strong support from other law enforcement groups from Riverside, Los Angeles, Alameda and Orange County. An Alameda Co. Sheriffs Deputy whose son had been killed in an accident testified that the culprit had been acquitted by a jury, even though he had used marijuana. He complained that some jurors seemed disinclined to convict drivers for marijuana DUIs. (However, he also testified that the evidence showed the driver had smoked six hours before the accident, which is longer than the impairment time reported in scientific studies of marijuana – a fact not mentioned at the hearings.)
Marijuana advocates turned out in force to oppose the bill, which generated over 2,000 opposing emails on NORML’s website. NORML National Legal Committee attorney Okorie Okorocha and DUI attorney Michael J. Kennedy testified to the scientific fallacy of the bill, noting that it would implicate countless innocent drivers with harmless amounts of substances in their blood.
I don’t think that Correa’s friends did him any favors here by not giving him straight feedback on his bill. I think what they did was to allow him to — and our party by extension — to look stupid and wrongheaded. (Note: the party is neither of these; I don’t recall a single person I spoke to agreeing with the bill on substance, as opposed to simply wanting to defer to the wishes of one of our elected officials.)
The relationship between “electeds” and the Democratic Party of Orange County is a fairly big topic of discussion nowadays. Should the party be their instrument? Or should it be an instrument of the “grassroots,” even if it means sometimes going against our electeds? (I’m of the latter camp, but I’ll grant the former camp one thing: it’s a lot easier to know what the electeds want than to know what the grassroots want, because anyone can claim to speak for the grassroots. On the other hand, that’s it’s somewhat difficult to determine what the grassroots want does not mean that it’s impossible — or that it’s anything less than seriously worthwhile.)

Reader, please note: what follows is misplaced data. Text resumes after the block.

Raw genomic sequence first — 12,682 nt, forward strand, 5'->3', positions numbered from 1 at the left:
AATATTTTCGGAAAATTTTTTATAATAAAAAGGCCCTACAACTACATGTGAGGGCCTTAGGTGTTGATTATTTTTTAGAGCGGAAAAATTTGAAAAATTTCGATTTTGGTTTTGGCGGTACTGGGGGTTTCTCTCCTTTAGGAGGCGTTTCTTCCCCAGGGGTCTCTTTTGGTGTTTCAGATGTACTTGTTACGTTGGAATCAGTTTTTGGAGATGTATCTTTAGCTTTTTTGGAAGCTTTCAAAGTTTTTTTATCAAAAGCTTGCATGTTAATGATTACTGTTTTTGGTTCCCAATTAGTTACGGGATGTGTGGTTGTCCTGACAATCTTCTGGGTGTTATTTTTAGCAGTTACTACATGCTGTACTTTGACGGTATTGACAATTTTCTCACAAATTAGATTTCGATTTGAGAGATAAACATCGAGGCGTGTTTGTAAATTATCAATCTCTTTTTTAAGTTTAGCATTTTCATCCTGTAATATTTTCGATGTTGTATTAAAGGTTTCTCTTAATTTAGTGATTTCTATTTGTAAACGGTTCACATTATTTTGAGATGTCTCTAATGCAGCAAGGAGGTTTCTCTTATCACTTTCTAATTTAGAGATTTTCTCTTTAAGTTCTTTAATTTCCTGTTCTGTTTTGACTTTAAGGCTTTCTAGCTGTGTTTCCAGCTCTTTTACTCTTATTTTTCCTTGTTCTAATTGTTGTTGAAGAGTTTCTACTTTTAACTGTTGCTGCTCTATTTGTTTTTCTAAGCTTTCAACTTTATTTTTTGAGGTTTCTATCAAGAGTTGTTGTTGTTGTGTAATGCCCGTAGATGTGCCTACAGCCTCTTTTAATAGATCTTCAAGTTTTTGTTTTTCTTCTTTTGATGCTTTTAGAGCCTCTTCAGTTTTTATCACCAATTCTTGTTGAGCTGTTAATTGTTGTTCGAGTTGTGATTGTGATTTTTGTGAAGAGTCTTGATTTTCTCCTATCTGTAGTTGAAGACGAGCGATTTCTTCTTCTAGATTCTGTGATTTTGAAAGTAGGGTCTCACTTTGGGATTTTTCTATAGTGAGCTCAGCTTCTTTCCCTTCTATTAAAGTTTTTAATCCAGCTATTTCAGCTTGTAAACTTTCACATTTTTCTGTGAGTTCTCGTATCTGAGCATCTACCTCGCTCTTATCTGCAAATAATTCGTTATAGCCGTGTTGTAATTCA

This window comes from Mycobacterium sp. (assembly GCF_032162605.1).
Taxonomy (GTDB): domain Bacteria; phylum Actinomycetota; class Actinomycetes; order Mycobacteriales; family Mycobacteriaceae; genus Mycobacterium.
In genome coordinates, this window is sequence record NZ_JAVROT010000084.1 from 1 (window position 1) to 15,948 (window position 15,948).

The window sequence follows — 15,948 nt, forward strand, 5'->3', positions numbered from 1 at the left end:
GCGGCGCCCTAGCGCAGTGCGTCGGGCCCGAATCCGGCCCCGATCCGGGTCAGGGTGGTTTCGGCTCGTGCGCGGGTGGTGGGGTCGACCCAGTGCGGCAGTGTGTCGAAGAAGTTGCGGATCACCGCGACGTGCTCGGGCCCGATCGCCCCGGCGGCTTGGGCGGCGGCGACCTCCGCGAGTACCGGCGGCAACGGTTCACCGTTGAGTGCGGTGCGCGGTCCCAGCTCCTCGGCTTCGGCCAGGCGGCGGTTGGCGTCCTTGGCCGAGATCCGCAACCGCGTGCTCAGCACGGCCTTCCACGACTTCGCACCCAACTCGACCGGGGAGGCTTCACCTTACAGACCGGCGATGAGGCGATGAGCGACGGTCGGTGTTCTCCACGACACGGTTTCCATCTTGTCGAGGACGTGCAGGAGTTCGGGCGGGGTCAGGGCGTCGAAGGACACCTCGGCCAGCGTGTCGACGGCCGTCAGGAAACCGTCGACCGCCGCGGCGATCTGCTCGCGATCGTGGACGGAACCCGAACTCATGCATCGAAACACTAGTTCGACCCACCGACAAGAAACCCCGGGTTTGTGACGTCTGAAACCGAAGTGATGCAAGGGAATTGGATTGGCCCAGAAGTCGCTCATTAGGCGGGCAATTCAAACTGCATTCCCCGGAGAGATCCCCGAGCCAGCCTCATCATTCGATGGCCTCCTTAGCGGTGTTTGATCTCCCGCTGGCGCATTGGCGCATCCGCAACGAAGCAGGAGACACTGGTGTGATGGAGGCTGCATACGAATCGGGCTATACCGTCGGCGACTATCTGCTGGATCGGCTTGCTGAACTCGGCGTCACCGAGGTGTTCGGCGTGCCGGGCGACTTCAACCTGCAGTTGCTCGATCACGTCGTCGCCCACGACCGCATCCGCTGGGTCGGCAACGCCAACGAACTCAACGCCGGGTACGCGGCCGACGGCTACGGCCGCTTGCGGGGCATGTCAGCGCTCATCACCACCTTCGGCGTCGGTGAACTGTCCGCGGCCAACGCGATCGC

I don’t think that we Democrats helped our party by not standing strong against this proposed legislation. More to the point, I think that we can best raise money from the grassroots — small contributions from many people — when we stand for something. In many instances, we’ve been doing a great job of that this year — the Anaheim Districting resolution being the most notable example. But the story of SB 289 should be a reminder than when we just give in to any foolish notion that groups that aren’t even reliable parts of the Democratic Party coalition convince one elected Democrat to endorse, we not only aren’t helping the party, but we’re not even helping the person proposing the legislation.
I’m not likely to support Lou Correa in many primary contests (though it’s not impossible by any means — I do appreciate his support, for example, of the DISCLOSE Act), but in trying to stop him from pushing this legislation, I think that I was helping him by telling the truth. I think that his friends, who supported him uncritically even to the possible detriment of our party, let him down — and I’m sad to see it. Maybe, if we’d been forthright with Correa, we could have talked him out of it.